Napoleon

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Napoleon

 

(in French, napoléon d’or), a French gold coin worth 20 francs and containing 5.8 g of pure gold. Minted since 1803, the coin takes its name from the likenesses of Napoleon I and Napoleon III that it displays. Double napoleons (worth 40 francs), half napoleons (worth 10 francs), and quarter napoleons (worth 5 francs) have also been minted. Since the 1950’s, napoleons have been minted by the Bank of France for sale to private gold hoarders. [17–713 -1]

Napoleon

(1769–1821) vanquished most of Europe. [Fr. Hist.: Harvey, 570]
References in classic literature ?
Austerlitz, where the army was manoeuvred as if it had been a review; Eylau, where the Russians were drowned in a lake, just as if Napoleon had breathed on them and blown them in; Wagram, where the fighting was kept up for three whole days without flinching.
Then it was made clear beyond a doubt that Napoleon bore the Sword of God in his scabbard.
So the Russian backs up our enemies the English; for there had always been something to prevent Napoleon from putting a spoke in their wheel.
It was all Asia against Europe,' as the Red Man had said to Napoleon.
All right,' Napoleon had answered, 'I shall be ready for them.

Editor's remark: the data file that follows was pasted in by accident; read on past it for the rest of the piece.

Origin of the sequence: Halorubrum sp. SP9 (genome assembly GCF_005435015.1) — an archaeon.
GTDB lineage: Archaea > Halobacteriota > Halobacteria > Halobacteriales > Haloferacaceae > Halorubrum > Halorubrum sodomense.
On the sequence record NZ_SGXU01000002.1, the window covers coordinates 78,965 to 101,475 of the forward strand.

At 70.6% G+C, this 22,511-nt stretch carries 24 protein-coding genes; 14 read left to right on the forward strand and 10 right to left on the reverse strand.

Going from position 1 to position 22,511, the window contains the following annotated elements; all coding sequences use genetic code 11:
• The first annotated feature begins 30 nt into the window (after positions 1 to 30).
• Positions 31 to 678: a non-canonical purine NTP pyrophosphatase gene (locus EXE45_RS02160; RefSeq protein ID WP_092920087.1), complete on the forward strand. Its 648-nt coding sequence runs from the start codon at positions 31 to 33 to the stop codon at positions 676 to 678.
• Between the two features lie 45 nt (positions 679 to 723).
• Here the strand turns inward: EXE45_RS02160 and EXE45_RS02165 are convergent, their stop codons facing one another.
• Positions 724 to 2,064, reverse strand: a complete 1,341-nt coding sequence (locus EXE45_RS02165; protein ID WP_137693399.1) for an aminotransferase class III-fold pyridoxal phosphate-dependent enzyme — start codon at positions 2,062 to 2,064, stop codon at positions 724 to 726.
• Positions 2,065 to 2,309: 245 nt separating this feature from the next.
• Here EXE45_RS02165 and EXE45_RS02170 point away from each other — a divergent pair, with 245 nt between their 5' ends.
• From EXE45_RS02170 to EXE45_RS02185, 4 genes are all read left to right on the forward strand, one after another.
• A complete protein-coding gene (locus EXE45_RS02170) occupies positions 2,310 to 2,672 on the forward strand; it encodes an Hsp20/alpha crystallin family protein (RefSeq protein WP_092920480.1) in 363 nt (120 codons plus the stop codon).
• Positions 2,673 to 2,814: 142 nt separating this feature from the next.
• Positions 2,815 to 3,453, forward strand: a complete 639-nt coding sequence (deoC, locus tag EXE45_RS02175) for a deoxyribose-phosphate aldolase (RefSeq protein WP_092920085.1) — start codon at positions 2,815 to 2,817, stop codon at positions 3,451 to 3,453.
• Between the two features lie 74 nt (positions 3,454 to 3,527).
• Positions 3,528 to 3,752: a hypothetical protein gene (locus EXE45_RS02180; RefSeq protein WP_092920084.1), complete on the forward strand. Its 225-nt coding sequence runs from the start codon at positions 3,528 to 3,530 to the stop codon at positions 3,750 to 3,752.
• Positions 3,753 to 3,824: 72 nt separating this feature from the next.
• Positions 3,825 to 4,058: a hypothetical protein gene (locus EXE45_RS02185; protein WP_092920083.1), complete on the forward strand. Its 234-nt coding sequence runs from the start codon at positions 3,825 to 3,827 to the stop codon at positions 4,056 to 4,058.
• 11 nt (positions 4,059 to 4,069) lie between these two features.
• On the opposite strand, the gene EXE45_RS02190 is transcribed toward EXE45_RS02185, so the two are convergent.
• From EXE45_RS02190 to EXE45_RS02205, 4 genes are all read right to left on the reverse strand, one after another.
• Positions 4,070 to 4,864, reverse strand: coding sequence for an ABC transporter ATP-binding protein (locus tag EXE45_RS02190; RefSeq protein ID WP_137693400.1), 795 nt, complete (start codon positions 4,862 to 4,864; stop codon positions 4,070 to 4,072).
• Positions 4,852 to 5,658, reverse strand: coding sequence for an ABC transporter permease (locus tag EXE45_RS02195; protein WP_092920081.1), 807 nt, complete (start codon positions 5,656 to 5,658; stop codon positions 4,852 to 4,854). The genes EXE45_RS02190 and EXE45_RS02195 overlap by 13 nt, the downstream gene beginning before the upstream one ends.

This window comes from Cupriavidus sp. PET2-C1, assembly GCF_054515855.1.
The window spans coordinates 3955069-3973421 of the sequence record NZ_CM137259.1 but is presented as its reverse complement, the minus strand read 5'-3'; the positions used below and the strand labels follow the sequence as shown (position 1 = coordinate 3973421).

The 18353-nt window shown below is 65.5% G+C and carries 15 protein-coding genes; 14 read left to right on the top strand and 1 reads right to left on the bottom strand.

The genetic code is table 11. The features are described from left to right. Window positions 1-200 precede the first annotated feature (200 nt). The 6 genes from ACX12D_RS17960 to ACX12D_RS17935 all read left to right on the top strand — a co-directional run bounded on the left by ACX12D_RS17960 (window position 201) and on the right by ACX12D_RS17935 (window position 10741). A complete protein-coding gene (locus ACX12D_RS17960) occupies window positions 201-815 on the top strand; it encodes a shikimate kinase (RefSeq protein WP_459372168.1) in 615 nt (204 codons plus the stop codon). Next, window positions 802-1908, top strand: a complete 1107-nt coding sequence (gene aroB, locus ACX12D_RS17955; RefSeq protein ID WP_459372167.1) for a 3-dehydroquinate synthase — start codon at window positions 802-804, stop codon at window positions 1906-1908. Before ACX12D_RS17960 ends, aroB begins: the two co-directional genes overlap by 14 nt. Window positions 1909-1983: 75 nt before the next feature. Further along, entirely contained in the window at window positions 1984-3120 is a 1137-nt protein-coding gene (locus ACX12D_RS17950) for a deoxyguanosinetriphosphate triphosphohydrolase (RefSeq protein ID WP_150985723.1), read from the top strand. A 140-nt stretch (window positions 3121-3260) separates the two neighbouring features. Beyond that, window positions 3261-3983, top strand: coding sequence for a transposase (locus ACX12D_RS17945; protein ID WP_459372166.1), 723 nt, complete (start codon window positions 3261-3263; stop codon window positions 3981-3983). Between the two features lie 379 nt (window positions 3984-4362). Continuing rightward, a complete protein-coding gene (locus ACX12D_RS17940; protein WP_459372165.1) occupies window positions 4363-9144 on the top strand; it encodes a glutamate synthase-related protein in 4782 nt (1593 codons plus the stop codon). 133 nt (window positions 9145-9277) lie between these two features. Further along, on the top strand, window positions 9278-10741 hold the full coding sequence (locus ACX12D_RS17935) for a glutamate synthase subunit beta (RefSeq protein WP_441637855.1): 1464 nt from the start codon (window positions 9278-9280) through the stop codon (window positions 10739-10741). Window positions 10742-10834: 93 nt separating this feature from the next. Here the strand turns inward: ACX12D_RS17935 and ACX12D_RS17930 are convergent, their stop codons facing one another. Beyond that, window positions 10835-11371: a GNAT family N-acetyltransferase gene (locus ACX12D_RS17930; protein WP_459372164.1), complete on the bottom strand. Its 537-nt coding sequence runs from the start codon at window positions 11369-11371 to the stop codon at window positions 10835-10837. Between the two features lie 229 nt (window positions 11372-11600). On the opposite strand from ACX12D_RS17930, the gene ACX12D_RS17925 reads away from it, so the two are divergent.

The marshals fall out among themselves, and make blunders, as was only natural, for Napoleon in his kindness had fed them on gold till they had grown as fat as butter, and they had no mind to march.
He had thought of killing himself, so that no one should behold Napoleon after his defeat; like Jesus Christ before the Crucifixion, he thought himself forsaken by God and by his talisman, and so he took enough poison to kill a regiment, but it had no effect whatever upon him.
It was on March 1st that Napoleon set out with two hundred men to conquer the kingdom of France and Navarre, which by March 20th had become the French Empire again.
They seize Napoleon by treachery, the English shut him up on a desert island in the ocean, on a rock ten thousand feet above the rest of the world.
Whenever Napoleon grew tired of seeing his battalions gain no ground towards the end of a victory, he would say to Murat, 'Here, you
Kagan dispassionately dissects Napoleons failures as well as his successes--as was indeed Napoleon's own method when studying the ancients and Frederick the Great: "Read and meditate upon the wars of the greatest captains," he admonished.
When I launched the Pierre Herme pastry and chocolate business in 1997, The New York Times published a piece about it titled "The Pastry Emperor Who Marshals Napoleons.